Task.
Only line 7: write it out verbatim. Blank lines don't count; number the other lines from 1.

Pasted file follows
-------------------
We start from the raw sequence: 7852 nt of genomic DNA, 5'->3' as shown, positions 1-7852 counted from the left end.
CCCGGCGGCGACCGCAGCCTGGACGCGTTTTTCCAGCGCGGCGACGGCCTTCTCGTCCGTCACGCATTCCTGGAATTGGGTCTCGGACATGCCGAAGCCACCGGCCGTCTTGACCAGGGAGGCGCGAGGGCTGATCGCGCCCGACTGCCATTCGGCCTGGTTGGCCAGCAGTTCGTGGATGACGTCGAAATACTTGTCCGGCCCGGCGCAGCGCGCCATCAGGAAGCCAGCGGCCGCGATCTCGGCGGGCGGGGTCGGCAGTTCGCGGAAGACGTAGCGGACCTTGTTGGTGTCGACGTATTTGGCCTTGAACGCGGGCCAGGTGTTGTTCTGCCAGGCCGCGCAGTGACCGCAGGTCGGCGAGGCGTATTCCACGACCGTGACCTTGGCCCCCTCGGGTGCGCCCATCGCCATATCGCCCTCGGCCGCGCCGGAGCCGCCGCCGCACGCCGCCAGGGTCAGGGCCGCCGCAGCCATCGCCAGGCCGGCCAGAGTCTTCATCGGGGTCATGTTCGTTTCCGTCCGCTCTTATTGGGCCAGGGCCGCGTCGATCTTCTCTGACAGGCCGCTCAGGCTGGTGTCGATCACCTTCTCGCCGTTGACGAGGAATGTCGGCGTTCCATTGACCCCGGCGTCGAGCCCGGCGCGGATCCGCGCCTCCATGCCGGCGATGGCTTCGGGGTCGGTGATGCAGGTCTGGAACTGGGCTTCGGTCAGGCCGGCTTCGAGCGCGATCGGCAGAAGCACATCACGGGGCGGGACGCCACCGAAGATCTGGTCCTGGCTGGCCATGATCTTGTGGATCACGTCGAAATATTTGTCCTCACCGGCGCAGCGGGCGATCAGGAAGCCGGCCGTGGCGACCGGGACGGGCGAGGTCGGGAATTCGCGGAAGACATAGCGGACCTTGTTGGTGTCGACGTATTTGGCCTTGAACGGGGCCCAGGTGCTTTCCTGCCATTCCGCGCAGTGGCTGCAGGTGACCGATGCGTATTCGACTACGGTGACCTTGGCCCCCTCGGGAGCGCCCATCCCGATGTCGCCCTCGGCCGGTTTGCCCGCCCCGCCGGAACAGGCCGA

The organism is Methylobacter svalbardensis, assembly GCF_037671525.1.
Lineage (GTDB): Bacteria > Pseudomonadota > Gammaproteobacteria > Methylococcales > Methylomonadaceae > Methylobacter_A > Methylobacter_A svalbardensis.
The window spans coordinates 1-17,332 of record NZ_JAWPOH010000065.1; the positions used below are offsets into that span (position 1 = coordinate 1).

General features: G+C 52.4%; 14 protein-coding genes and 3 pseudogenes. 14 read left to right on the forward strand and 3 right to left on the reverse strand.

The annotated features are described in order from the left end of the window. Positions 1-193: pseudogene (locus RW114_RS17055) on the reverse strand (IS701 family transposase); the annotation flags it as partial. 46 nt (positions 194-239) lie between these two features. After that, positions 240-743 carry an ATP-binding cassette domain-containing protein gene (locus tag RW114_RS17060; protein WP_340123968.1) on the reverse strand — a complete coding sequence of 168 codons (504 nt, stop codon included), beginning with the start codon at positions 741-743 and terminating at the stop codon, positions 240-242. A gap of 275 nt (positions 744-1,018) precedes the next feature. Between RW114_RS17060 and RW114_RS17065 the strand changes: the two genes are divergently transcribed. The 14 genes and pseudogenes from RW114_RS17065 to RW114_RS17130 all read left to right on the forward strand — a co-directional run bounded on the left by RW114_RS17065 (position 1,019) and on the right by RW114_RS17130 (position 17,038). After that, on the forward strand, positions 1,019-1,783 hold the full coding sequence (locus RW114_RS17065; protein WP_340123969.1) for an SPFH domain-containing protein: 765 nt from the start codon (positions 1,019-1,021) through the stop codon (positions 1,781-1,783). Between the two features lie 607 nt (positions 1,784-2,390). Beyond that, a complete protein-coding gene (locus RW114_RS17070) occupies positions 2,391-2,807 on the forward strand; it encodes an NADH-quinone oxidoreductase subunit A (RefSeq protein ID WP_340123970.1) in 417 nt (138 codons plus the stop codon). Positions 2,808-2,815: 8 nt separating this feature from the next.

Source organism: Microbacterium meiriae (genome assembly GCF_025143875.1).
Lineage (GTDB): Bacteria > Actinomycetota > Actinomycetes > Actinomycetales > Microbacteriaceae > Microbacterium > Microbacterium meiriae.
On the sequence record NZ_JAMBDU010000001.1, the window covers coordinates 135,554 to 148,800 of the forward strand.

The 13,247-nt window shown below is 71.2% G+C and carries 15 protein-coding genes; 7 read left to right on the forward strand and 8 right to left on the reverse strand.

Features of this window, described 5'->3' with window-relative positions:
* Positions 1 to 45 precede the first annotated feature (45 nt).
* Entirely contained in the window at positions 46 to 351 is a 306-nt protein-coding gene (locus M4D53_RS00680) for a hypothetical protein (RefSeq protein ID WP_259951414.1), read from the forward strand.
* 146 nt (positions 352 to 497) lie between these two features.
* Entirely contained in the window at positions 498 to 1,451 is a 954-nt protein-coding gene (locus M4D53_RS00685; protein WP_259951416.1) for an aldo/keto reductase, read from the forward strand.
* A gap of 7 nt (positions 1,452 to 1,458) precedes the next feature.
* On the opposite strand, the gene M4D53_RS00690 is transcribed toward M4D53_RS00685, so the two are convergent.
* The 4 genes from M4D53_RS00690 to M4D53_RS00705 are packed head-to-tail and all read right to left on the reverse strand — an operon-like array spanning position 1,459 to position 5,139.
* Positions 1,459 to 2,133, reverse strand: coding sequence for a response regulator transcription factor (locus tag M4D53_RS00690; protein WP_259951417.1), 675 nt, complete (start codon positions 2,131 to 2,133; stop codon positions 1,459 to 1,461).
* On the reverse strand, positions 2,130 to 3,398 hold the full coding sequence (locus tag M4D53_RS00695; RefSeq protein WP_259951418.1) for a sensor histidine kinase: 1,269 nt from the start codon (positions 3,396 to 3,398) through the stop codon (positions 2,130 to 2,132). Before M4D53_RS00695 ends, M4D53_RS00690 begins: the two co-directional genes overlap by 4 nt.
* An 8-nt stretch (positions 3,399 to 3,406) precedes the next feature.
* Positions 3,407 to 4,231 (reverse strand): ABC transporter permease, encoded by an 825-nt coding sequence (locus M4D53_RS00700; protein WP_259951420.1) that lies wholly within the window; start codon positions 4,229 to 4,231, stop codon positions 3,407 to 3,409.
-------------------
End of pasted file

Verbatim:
The annotated features are described in order from the left end of the window. Positions 1-193: pseudogene (locus RW114_RS17055) on the reverse strand (IS701 family transposase); the annotation flags it as partial. 46 nt (positions 194-239) lie between these two features. After that, positions 240-743 carry an ATP-binding cassette domain-containing protein gene (locus tag RW114_RS17060; protein WP_340123968.1) on the reverse strand — a complete coding sequence of 168 codons (504 nt, stop codon included), beginning with the start codon at positions 741-743 and terminating at the stop codon, positions 240-242. A gap of 275 nt (positions 744-1,018) precedes the next feature. Between RW114_RS17060 and RW114_RS17065 the strand changes: the two genes are divergently transcribed. The 14 genes and pseudogenes from RW114_RS17065 to RW114_RS17130 all read left to right on the forward strand — a co-directional run bounded on the left by RW114_RS17065 (position 1,019) and on the right by RW114_RS17130 (position 17,038). After that, on the forward strand, positions 1,019-1,783 hold the full coding sequence (locus RW114_RS17065; protein WP_340123969.1) for an SPFH domain-containing protein: 765 nt from the start codon (positions 1,019-1,021) through the stop codon (positions 1,781-1,783). Between the two features lie 607 nt (positions 1,784-2,390). Beyond that, a complete protein-coding gene (locus RW114_RS17070) occupies positions 2,391-2,807 on the forward strand; it encodes an NADH-quinone oxidoreductase subunit A (RefSeq protein ID WP_340123970.1) in 417 nt (138 codons plus the stop codon). Positions 2,808-2,815: 8 nt separating this feature from the next.